Be Bear Aware When Camping
With camping season upon us, it is important to be bear aware and keep campsites and other areas free of attractants. Many of Saskatchewan's parks and campgrounds are in bear country and bears have been known to wander through on occasion. Proper food storage, cooking methods and garbage handling are essential for safe camping in bear country.
"It's important to remember that these are wild animals and they can be unpredictable and sometimes dangerous," Ministry of Environment Wildlife Biologist Matthew Tokaruk said. "Take the necessary safety precautions in areas where there may be a higher chance of encountering bears or other predatory animals."
When bears start to associate food sources with humans, they become a public safety risk.
If you encounter a bear, keep your distance and do not try to scare the animal away or handle the situation yourself. Most often, animals will move on without any intervention.
In a campground:
- Never cook or eat in your tent.
- Never store food in tents or tent trailers. Store food in air-tight containers in the trunk of your vehicle.
- Place all garbage in the containers provided. Do not burn or bury scraps.
- Clean fish only at designated fish-cleaning stations.
- Keep your pet on a leash.
- Keep young children close at hand, especially at dawn and dusk.
- Use a flashlight at night.
If a bear enters the campground:
- Stay calm. Do not run.
- Do not harass or chase the bear.
- If the bear is at a distance, calmly place all food in your vehicle.
- Get into your vehicle and report the incident to staff.
"Never feed bears or leave food for a bear - it is illegal and you will invite trouble for yourself, other campers and the bear," Tokaruk explained. "Bears that have been fed by people, lose their natural fear of humans, and often have to be destroyed."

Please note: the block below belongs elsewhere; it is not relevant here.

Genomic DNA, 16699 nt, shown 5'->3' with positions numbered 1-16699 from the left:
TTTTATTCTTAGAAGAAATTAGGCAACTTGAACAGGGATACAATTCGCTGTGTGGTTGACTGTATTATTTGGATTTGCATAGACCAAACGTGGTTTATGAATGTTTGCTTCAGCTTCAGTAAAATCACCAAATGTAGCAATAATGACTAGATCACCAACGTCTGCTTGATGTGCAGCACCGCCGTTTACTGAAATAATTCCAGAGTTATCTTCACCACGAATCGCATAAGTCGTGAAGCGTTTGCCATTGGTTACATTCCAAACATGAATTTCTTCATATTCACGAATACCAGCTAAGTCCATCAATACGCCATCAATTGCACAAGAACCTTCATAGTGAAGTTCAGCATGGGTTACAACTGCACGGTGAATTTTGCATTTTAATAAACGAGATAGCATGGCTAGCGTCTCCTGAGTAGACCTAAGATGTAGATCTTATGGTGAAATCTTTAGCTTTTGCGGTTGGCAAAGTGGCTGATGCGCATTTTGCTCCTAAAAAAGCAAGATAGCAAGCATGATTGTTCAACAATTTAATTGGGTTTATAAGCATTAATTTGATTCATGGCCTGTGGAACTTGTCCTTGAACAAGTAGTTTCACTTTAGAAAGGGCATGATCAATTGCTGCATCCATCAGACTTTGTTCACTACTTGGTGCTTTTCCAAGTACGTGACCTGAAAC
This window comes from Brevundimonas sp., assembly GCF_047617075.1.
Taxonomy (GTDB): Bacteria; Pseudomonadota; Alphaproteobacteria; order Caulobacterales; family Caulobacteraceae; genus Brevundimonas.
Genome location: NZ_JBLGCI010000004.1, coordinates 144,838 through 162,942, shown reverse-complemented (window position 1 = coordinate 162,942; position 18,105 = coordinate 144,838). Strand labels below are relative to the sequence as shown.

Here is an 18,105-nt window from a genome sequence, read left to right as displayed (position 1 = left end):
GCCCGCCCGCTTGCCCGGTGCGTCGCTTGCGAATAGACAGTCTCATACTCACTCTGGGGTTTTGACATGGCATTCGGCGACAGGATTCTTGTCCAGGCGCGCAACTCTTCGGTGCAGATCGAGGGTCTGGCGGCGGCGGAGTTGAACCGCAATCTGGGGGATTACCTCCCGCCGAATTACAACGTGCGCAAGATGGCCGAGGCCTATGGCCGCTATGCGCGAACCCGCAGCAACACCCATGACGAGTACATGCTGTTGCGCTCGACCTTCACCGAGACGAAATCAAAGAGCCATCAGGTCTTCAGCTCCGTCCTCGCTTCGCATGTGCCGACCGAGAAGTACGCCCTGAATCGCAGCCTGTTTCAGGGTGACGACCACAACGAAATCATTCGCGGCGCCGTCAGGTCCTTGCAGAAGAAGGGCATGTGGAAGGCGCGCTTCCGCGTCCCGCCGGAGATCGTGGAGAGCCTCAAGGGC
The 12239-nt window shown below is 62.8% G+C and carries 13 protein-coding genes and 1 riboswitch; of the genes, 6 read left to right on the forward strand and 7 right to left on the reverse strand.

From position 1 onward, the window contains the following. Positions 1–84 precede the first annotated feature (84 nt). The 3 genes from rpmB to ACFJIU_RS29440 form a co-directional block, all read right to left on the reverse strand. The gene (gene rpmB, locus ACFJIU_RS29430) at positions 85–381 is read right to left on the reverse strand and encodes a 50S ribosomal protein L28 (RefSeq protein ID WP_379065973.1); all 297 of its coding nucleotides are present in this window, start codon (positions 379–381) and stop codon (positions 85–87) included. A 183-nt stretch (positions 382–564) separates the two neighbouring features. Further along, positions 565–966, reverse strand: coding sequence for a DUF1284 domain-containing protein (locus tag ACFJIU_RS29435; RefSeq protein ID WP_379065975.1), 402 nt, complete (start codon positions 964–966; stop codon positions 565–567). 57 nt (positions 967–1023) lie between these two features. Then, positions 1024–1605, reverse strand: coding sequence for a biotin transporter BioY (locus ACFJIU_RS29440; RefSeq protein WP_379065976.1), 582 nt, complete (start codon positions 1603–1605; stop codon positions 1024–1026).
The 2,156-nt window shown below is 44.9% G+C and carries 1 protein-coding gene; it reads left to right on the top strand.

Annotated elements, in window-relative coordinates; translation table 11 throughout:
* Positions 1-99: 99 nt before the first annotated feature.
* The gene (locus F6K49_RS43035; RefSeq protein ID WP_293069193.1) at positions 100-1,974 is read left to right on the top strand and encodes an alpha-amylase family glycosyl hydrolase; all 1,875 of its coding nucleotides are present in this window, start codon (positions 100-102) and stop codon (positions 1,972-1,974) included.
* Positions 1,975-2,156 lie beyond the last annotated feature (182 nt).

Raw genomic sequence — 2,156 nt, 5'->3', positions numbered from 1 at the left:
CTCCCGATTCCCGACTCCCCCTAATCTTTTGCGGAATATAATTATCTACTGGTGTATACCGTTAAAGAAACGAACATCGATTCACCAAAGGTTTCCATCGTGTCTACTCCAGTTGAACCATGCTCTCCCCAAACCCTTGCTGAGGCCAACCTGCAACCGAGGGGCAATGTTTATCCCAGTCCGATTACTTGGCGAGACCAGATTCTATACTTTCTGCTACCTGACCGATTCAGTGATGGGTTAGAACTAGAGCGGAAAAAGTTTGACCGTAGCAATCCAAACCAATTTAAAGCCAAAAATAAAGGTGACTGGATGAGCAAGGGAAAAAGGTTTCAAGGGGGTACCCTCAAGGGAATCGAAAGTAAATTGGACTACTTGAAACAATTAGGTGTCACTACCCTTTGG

New regulations prohibit the feeding of bears, wolves, cougars and coyotes. This regulation was put in place to help alleviate increased concerns related to dangerous wildlife gaining access to human sourced foods. This includes feeding these animals on the side of the road.
Failure to manage food and garbage while camping may result in fines under the amended regulations.
This prohibition does not apply to the use of bait for licensed hunting or trapping purposes, conducting agricultural activities or operating licensed landfills.
If you have an encounter with an aggressive bear, and/or if public safety is at risk, call the Turn in Poachers and Polluters (TIPP) line at 1-800-667-7561 or from your SaskTel cell phone at #5555.
To report concerns about nuisance bear(s), contact the ministry's general inquiry line at 1-800-567-4224 or by email at [email protected].
Additional information about bears and bear safety is available at www.saskatchewan.ca/wildlife-issues.